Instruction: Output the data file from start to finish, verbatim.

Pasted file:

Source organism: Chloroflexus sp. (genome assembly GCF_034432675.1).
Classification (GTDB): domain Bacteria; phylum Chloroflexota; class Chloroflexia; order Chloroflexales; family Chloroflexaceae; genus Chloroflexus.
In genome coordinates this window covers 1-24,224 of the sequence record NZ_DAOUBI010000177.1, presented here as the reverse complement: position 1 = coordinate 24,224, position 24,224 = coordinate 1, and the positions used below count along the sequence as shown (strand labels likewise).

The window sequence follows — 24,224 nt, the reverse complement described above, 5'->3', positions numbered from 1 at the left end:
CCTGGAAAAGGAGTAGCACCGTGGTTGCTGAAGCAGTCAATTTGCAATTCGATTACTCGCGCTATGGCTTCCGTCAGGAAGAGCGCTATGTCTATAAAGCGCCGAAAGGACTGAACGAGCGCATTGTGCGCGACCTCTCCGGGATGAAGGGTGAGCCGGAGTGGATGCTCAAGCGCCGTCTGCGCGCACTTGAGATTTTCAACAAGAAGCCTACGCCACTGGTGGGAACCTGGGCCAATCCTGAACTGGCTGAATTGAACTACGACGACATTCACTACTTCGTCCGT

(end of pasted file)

Source organism: Chloroflexus sp. (genome assembly GCF_034432675.1).
Classification (GTDB): domain Bacteria; phylum Chloroflexota; class Chloroflexia; order Chloroflexales; family Chloroflexaceae; genus Chloroflexus.
In genome coordinates this window covers 1-24,224 of the sequence record NZ_DAOUBI010000177.1, presented here as the reverse complement: position 1 = coordinate 24,224, position 24,224 = coordinate 1, and the positions used below count along the sequence as shown (strand labels likewise).

The window sequence follows — 24,224 nt, the reverse complement described above, 5'->3', positions numbered from 1 at the left end:
CCTGGAAAAGGAGTAGCACCGTGGTTGCTGAAGCAGTCAATTTGCAATTCGATTACTCGCGCTATGGCTTCCGTCAGGAAGAGCGCTATGTCTATAAAGCGCCGAAAGGACTGAACGAGCGCATTGTGCGCGACCTCTCCGGGATGAAGGGTGAGCCGGAGTGGATGCTCAAGCGCCGTCTGCGCGCACTTGAGATTTTCAACAAGAAGCCTACGCCACTGGTGGGAACCTGGGCCAATCCTGAACTGGCTGAATTGAACTACGACGACATTCACTACTTCGTCCGT